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Inquiring Minds Want to Know: Musculoskeletal

How My Doctor Moves Me

Paula Goode, CMT


Orthopedic surgeons use a variety of tests to help identify the specific nature of an injury or condition. As healthcare documentation specialists, we hear these terms quite often, but since we are not in the examining room, we don’t know how these maneuvers look. The following is a list of a few common maneuvers, or signs, that orthopedists use during a physical exam to help with establishing a diagnosis, as well as a brief description of how the maneuver is accomplished. Take a few minutes to read the descriptions, and then view the videos. You will find that you can ‘imagine’ the examination, and even anticipate what the diagnosis may be based on the tests performed.


Orthopedic Special Tests for the Knee


Ligamentous instability is laxity – or loosening – of the ligaments that support the knee. The anterior cruciate ligament (ACL) and posterior cruciate ligament (PCL) provide stability to the bone as it flexes and extends.


Anterior Drawer Test (testing for ligamentous stability): The patient is positioned supine with the hip flexed to 45 degrees and knee bent to 90 degrees. The examiner grasps the tibia just below the joint line and applies a force to pull the tibia anteriorly.  A positive test is increased anterior translation of the involved tibia compared with the uninvolved. 


Posterior Drawer Test (testing for ligamentous stability): Patient is supine with their hip flexed to 90 degrees and knee flexed to 90 degrees. The examiner applies a posterior force through the proximal tibia with their thumbs on the plateau. Compare side-to-side for laxity.


Pivot Shift Test (testing for ligamentous stability): The patient is positioned supine. The examiner applies a slight distraction to the leg just below the knee joint line, with a valgus and internal rotation force is applied to an extended knee.  While maintaining these forces, the knee is flexed past 30 degrees.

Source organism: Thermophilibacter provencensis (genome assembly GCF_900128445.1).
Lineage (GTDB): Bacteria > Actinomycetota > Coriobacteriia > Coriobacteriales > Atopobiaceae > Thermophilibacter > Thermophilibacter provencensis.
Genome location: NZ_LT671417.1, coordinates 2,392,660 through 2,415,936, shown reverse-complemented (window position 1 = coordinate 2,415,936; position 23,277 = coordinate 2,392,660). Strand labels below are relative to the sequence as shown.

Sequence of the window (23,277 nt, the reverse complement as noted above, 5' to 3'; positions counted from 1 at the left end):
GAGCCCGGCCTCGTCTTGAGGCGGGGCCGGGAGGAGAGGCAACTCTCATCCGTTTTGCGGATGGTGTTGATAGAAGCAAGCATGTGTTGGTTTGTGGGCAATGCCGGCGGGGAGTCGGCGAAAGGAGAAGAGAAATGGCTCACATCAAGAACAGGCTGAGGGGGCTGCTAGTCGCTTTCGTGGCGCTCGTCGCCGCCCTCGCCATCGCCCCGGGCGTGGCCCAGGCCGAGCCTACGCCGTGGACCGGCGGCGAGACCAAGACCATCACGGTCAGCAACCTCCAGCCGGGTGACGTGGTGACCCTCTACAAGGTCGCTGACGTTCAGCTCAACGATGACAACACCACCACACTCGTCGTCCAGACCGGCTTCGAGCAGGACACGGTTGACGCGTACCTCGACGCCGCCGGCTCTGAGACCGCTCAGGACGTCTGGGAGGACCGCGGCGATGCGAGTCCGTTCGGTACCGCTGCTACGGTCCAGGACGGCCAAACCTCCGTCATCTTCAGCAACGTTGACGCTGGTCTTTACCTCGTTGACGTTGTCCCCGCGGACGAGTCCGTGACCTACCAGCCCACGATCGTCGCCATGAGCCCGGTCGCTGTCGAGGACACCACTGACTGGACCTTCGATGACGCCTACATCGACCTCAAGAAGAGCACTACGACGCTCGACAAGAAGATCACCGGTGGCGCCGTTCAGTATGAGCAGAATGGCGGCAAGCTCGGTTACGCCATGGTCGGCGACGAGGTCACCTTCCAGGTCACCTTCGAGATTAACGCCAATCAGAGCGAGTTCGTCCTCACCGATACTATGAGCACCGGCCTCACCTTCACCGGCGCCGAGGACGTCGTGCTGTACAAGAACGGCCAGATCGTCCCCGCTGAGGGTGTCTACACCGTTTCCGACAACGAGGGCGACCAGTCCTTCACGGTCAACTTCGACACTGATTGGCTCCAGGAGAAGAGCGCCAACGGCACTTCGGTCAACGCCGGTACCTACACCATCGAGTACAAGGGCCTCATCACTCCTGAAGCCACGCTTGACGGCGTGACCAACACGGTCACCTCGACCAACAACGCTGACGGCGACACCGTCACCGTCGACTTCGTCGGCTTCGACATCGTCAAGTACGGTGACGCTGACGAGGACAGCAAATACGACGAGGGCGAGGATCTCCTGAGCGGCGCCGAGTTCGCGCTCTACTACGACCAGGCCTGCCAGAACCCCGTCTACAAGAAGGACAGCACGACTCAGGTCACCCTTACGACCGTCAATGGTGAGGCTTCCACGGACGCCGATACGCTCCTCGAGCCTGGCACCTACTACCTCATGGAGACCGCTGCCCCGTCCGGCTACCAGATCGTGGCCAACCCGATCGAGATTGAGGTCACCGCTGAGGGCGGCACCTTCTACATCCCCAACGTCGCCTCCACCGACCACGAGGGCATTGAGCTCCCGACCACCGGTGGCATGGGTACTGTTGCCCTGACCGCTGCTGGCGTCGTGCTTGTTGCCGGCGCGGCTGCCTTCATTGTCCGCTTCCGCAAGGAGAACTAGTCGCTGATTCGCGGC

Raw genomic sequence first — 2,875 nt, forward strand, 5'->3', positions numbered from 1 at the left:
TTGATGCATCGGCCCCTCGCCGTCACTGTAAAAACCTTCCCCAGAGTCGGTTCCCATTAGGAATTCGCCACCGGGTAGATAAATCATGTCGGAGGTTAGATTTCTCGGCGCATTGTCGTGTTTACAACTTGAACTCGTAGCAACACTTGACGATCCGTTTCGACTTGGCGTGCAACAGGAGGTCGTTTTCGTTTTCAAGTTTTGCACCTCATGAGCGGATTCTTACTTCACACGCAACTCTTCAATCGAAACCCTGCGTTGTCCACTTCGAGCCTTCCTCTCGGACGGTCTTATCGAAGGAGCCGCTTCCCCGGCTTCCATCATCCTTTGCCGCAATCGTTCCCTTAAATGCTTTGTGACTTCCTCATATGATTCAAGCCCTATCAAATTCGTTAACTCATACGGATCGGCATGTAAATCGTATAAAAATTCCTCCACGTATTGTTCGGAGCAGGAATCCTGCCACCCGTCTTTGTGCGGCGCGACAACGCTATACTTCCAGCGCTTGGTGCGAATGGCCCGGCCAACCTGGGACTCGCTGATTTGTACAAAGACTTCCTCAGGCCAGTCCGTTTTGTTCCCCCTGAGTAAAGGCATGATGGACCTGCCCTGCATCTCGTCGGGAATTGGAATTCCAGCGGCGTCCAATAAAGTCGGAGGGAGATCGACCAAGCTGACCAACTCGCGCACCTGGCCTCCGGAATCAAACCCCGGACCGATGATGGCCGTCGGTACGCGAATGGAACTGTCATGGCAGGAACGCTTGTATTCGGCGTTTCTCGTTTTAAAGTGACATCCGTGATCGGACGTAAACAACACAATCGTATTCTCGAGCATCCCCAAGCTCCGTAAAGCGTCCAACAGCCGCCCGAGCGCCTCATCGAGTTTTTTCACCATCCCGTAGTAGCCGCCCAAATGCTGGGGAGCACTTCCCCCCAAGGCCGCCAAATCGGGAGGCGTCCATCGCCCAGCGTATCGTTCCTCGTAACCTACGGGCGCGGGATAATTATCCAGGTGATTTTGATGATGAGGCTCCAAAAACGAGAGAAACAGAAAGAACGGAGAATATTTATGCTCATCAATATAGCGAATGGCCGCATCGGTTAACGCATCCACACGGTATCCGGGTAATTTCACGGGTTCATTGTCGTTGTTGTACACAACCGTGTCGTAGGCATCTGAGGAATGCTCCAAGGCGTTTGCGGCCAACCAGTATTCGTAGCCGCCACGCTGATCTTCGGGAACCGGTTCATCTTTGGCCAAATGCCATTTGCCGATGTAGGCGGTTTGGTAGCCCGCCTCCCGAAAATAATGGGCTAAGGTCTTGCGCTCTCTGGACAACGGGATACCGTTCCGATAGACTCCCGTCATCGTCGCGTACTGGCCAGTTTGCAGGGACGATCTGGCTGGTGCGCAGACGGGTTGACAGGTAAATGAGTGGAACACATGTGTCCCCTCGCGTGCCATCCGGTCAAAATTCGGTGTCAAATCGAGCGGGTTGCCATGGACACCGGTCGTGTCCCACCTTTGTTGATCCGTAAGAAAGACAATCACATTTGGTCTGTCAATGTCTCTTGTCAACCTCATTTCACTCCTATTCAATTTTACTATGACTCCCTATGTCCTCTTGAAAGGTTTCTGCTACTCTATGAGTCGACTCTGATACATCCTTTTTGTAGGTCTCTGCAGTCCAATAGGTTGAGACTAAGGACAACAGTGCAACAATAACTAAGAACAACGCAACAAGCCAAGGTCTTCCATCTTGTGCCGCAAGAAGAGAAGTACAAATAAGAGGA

Lachman Test (testing for anterior cruciate ligament, or ACL, injury): Similar to the anterior drawer except the hip is relaxed and knee is flexed to 30 degrees.


Valgus and Varus Stress Tests: Patient is supine with their hip slightly abducted and knee flexed to 30 degrees. A valgus stress and varus stress is then applied to the medial and lateral compartments of the knee. A positive laxity with valgus stress is indicative of medial collateral ligament (MCL) tear and positive laxity with a varus stress is indicative of a lateral collateral ligament (LCL) tear.


McMurray Test: The patient lies on his or her back with the knee completely flexed. The examiner rotates the foot fully outward while slowly extending the knee: a painful click in outward rotation indicates a torn medial meniscus; a painful click in inward rotation indicates a torn lateral meniscus.


The following link is a video that demonstrates the different tests used for evaluating knee stability:


A few more common signs/tests:


Tinel’s sign (for suspicion of carpal tunnel syndrome): Examiner taps on the inside of the wrist over the median nerve. If the patient feels numbness or tingling, this could be indicative of carpal tunnel syndrome.


Phalen’s test (for suspicion of carpal tunnel syndrome): The patient hold’s their arms out in front of them and then flexes their wrists, letting the hands hang down for about 60 seconds. If there is tingling, numbness, or pain in the fingers within 60 seconds, this may be indicative of carpal tunnel syndrome.


Trendelenburg (used to assess hip stability): The patient is asked to stand on one leg for 30 seconds without leaning to one side. The patient is observed to see if the pelvis stays level during the one-leg stance. A positive Trendelenburg Test is indicated if during unilateral weight bearing the pelvis drops toward the unsupported side.


Adson’s test (examination for a thoracic outlet syndrome): With the patient in a sitting position, the hands resting on the thighs, the examiner palpates both radial pulses as the patient rapidly fills the lungs by deep inhalation and, holding the breath, hyperextends the neck and turns the head toward the affected side. If the radial pulse on that side is decidedly or completely obliterated, the result is positive.


View a Tinel’s sign video:  


View a Phalen’s test video:


View a Trendelenburg test video:


View an Adson’s test video:


Disclaimer: Video links mentioned in this article are for informational purposes only and should not be seen as an endorsement by AHDI. Users are encouraged to complete independent research of these topics and use reputable resources for study.